Null output from nested function defined in Begin block

This topic contains 8 replies, has 3 voices, and was last updated by Profile photo of Tony Pagliaro Tony Pagliaro 8 months ago.

Viewing 9 posts - 1 through 9 (of 9 total)
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  • #34280
    Profile photo of Tony Pagliaro
    Tony Pagliaro
    Participant

    Hi,

    I have a cmdlet I'm building with a simple function defined in the Begin block (so that I do not have to keep repeating the same code throughout the process block). It references the single value from the group of values from the foreach loop in the Process block. Here's a dumbed-down version that produces the same issue (null output).

    function test-begin
    {
        [CmdletBinding()]
        Param
        (
            [Parameter(ValueFromPipeline=$true)]
            [string[]]
            $As = ('test1','test2','test3','test4')
        )
    
        Begin
        {
            [string[]]$b = $null
    
            function go ()
            {
                $b += $A 
            }
    
        }
        Process
        {
            Foreach ($A in $As) 
            {
                go
                Write-Host $b  #debug line
            }
        }
        End
        {
            # Write-Host $b  #commented out due to unknown error
        }
    }
    

    If I paste this in my shell to run/load it into memory and then execute the test-begin cmdlet, I would expect to get the four values (first one, then the first repeated with the second, and so on until all are listed). If the thing was working I would just write to host once at the end, but I am debugging currently, see comments.

    I know the issue has something to do with defining the function in the begin block. I can't find the answer on my own.

    #34281
    Profile photo of Don Jones
    Don Jones
    Keymaster

    So... Apologies if this is a stupid question; you haven't defined any parameters as accepting pipeline input, right? So the begin and process blocks are effectively ignored. Those only work in pipeline input mode. Your code is running straight through, with all values in the parameter as an array.

    So I guess, what was the expectation?

    #34282
    Profile photo of Tony Pagliaro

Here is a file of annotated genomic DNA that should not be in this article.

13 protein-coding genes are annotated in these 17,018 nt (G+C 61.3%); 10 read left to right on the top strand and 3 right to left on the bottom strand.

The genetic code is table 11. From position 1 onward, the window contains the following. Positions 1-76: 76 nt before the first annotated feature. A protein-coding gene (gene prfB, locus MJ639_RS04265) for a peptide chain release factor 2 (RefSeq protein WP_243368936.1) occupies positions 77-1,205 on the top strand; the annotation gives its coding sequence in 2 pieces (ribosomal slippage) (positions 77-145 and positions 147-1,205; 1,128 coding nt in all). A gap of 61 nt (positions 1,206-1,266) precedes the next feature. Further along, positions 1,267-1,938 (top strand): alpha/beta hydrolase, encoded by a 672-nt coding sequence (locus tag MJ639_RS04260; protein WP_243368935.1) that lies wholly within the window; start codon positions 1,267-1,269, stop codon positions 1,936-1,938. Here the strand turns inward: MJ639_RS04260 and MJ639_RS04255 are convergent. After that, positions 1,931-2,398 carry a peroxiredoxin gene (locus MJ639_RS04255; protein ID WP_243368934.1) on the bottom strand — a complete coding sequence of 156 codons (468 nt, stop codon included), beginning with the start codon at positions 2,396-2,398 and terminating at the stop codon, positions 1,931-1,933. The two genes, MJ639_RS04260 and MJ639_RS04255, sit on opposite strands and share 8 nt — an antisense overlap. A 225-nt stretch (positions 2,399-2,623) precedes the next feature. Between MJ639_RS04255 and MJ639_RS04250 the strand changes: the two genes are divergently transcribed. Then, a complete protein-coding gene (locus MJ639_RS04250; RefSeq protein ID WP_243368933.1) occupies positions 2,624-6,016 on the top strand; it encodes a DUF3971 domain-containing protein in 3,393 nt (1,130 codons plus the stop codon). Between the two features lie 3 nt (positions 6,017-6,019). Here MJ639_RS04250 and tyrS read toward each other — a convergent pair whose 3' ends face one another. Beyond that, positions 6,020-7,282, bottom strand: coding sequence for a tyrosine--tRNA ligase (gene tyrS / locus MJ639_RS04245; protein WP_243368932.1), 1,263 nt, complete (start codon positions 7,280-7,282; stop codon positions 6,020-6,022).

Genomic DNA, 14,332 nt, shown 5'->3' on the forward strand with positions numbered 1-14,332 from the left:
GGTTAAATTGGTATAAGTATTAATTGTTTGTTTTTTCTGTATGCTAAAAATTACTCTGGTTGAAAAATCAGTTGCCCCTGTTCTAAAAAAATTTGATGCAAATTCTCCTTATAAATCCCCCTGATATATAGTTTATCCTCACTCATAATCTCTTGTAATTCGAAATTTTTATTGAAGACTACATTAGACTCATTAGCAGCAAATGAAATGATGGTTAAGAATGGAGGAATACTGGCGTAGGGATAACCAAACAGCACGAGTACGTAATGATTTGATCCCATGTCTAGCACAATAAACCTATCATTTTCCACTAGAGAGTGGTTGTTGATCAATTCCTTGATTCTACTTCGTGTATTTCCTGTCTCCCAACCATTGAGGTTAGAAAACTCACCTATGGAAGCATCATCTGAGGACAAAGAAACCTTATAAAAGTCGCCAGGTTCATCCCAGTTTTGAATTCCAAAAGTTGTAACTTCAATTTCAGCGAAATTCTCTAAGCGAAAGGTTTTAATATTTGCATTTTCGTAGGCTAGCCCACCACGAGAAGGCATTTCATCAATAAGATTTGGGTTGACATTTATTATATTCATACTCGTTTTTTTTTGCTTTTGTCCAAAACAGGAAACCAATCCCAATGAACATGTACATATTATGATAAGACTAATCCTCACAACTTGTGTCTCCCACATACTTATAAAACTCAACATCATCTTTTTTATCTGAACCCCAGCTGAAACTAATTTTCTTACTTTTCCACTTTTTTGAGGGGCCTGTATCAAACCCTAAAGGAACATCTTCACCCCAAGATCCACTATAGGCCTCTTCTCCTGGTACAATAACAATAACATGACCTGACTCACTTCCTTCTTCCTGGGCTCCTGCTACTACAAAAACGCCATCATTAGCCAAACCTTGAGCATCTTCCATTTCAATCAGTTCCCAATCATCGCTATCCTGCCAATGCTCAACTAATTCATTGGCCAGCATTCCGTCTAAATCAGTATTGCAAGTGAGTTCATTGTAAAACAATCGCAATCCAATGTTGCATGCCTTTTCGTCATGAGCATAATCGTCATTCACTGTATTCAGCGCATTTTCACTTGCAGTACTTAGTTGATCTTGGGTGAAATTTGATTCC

Tony Pagliaro
    Participant

    Sorry I dumbed it down a little too much. The param block now looks like the param block in my bigger script (after edit). I am expecting to get some output (whether piped in or not).

    ps> $a = ('test1','test2','test3','test4')
    ps> $a
    test1
    test2
    test3
    test4
    
    ps> $a |test-begin
    
    
    
    
    
    ps> 
    
    #34295
    Profile photo of Max Kozlov
    Max Kozlov
    Participant

    Variable visibility scope hides somewhere around 🙂

    [CmdletBinding()]
    Param
        (
            [Parameter(ValueFromPipeline=$true)]
            [string[]]
            $As = ('test1','test2','test3','test4')
        )
    BEGIN {
      $s = @()
      function go {
        $s1 = Get-Variable -Scope 1 -Name s
        $s1.Value += $a
      }
    }
    PROCESS {
      foreach ($a in $as) {
        go
      }
    }
    END {
      $s
    }
    
    #34305
    Profile photo of Don Jones
    Don Jones
    Keymaster

    yeah, in your original function, $b is private to go(), and doesn't exist after go() finishes running. You technically should be returning $b as the result of go(), not merely relying on the variable's existence. Similarly, go() shouldn't be relying on $A, either. $A should be passed into go().

    function test-begin
    {
        [CmdletBinding()]
        Param
        (
            [Parameter(ValueFromPipeline=$true)]
            [string[]]
            $As = ('test1','test2','test3','test4')
        )
    
        Begin
        {
            [string[]]$b = $null
    
            function go ($in)
            {
                $b += $in
                write $b
            }
    
        }
        Process
        {
            Foreach ($A in $As) 
            {
                $out = go $A
                Write-Host $out  #debug line
            }
        }
    }
    

    Functions shouldn't rely on anything external to themselves, and nothing should rely on anything internal to a function. Parameters provide functions their input, and the pipeline conveys their output to their caller.

    Note that my example here is still not going to do what you want; $b gets a fresh scope overtime go() runs. So it's effectively the same as "$b = $in". I'm not sure what the goal was, but variable scope is what's confusing you.

    #34345
    Profile photo of Tony Pagliaro
    Tony Pagliaro
    Participant

    I'm not sure why it's so hard to get a function to work with both pipeline and argument input. There are tons of PS cmdlets that do this. But since this function is only PART of my overall script, I can choose one avenue and go with it. Whichever works.

    Max, Yes the variable scope. I need to learn more "about_" that.

    However the output is one string and not an array:

    ps> $c
    test1
    test2
    test3
    test4
    ps> test-begin -As $c
    test1 test2 test3 test4
    ps> $c | test-begin
    test1 test2 test3 test4  
    

    If I run the script in parts it works OK

    ps> [string[]]$b = $null
    ps>  function go ()
    >>         {
    >>             $b1 = Get-Variable -Scope 1 -Name b
    >>             $b1.Value += $A
    >>         }
    >>
    ps>  Foreach ($A in $As)
    >>         {
    >>             go
    >>         }
    >>
    ps> $b
    test1
    test2
    test3
    test4
    ps>
    

    Here's the function I used above:

    function test-begin
    {
        [CmdletBinding()]
        [OutputType([string[]])]
        Param
        (
            [Parameter(Mandatory=$true,
                       ValueFromPipeline=$true,
                       Position=0)]
            [string[]]